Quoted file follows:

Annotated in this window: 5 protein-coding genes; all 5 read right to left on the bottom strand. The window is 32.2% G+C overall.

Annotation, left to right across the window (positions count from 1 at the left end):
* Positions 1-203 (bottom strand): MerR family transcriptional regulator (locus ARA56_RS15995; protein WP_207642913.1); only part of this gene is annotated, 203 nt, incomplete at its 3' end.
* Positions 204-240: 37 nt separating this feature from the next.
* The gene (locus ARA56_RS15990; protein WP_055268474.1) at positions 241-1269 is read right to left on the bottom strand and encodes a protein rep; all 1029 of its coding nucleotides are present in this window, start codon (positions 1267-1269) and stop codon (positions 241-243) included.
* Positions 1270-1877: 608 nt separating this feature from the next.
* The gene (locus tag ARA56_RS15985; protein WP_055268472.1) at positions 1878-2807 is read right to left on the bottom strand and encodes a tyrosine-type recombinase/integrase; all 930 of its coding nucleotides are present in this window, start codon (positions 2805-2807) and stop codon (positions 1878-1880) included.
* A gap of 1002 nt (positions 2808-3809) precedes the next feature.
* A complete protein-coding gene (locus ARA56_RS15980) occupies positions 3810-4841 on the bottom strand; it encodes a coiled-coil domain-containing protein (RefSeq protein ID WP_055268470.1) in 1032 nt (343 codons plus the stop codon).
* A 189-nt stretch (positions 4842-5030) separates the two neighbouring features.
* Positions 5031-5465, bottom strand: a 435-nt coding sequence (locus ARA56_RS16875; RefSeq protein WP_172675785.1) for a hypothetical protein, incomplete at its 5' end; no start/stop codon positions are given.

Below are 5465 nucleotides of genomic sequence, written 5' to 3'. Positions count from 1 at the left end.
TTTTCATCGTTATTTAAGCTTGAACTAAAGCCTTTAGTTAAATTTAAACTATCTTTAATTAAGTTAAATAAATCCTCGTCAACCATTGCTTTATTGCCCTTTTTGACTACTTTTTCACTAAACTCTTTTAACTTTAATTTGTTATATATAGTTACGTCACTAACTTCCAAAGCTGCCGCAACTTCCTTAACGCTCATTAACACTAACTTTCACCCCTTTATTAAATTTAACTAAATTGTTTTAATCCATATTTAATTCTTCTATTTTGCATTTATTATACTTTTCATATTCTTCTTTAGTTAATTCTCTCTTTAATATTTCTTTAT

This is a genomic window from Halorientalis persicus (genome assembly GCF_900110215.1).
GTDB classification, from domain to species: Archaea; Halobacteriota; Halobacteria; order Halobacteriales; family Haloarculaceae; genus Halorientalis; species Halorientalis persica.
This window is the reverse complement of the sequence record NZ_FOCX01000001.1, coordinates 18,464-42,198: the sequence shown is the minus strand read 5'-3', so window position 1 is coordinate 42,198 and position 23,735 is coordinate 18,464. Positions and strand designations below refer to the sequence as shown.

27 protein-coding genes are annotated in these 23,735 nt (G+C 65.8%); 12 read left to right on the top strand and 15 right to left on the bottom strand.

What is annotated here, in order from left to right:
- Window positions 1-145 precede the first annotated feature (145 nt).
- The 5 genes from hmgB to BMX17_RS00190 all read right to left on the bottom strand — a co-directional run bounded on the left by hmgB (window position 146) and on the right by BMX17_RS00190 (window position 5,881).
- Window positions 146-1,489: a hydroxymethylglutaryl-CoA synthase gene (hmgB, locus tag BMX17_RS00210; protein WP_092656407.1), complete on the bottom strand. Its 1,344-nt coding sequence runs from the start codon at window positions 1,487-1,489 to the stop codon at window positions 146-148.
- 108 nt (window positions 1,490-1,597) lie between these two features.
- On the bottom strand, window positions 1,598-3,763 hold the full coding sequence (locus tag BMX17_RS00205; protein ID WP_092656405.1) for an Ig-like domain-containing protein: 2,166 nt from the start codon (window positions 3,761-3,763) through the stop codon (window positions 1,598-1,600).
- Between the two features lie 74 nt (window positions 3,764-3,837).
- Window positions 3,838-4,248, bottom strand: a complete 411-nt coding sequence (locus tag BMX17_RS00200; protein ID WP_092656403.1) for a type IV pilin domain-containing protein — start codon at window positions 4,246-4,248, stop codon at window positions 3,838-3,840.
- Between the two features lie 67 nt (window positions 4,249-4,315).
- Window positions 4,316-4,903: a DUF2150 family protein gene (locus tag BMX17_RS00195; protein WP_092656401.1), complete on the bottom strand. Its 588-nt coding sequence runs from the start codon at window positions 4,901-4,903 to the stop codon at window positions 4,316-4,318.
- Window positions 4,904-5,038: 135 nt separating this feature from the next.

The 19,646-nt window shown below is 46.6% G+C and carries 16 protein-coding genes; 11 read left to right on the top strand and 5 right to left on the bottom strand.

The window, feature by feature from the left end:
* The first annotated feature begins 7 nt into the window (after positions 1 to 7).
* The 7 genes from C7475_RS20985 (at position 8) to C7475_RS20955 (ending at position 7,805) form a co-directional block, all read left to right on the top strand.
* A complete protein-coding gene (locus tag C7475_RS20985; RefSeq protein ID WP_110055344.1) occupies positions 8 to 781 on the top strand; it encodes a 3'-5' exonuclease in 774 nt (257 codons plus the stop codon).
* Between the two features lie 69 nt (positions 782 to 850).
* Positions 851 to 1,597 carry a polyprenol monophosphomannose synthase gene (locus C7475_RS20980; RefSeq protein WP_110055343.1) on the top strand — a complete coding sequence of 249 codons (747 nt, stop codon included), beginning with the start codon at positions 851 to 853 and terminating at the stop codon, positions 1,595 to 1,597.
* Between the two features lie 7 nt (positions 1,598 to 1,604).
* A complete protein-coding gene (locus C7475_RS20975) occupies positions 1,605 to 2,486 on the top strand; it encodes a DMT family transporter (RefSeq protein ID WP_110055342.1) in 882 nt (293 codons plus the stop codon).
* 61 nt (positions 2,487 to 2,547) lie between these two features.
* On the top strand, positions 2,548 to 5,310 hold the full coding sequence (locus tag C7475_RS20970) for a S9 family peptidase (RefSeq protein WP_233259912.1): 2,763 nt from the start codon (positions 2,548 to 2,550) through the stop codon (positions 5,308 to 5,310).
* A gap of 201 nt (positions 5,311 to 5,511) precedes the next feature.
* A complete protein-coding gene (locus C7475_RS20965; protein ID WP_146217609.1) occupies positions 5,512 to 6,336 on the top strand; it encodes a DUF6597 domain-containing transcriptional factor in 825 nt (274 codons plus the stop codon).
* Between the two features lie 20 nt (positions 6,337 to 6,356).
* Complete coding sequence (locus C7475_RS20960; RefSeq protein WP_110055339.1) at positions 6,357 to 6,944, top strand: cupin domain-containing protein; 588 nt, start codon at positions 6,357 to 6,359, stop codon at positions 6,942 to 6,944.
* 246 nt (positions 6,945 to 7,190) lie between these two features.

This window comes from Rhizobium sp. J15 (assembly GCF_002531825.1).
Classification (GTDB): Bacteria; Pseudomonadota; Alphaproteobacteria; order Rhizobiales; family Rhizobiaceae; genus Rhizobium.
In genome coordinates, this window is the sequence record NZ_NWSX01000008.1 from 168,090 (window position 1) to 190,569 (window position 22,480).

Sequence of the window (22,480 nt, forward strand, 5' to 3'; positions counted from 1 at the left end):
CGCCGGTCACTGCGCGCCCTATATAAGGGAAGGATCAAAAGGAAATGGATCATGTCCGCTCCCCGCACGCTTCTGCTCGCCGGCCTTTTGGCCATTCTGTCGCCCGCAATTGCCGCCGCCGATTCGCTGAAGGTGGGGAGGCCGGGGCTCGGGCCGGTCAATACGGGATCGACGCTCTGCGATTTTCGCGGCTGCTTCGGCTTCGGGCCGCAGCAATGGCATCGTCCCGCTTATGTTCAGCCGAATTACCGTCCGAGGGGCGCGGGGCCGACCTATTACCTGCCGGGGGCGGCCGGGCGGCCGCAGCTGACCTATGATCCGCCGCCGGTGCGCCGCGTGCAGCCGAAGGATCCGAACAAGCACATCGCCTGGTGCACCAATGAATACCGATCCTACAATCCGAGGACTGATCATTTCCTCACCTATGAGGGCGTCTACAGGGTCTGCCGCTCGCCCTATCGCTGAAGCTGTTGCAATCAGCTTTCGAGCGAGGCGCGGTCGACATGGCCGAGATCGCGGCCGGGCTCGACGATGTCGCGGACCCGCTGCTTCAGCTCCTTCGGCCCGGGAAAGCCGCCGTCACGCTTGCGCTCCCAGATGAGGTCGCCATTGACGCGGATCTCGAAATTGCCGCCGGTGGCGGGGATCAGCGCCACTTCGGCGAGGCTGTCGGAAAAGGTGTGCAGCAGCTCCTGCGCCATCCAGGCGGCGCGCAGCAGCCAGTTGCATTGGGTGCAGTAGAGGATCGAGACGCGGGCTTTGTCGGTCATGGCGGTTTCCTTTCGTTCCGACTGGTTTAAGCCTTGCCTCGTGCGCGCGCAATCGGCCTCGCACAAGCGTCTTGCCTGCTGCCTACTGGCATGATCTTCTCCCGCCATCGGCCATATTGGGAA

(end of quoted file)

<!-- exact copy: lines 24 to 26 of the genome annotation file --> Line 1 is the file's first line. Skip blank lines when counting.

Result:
- Between the two features lie 74 nt (window positions 3,764-3,837).
- Window positions 3,838-4,248, bottom strand: a complete 411-nt coding sequence (locus tag BMX17_RS00200; protein ID WP_092656403.1) for a type IV pilin domain-containing protein — start codon at window positions 4,246-4,248, stop codon at window positions 3,838-3,840.
- Between the two features lie 67 nt (window positions 4,249-4,315).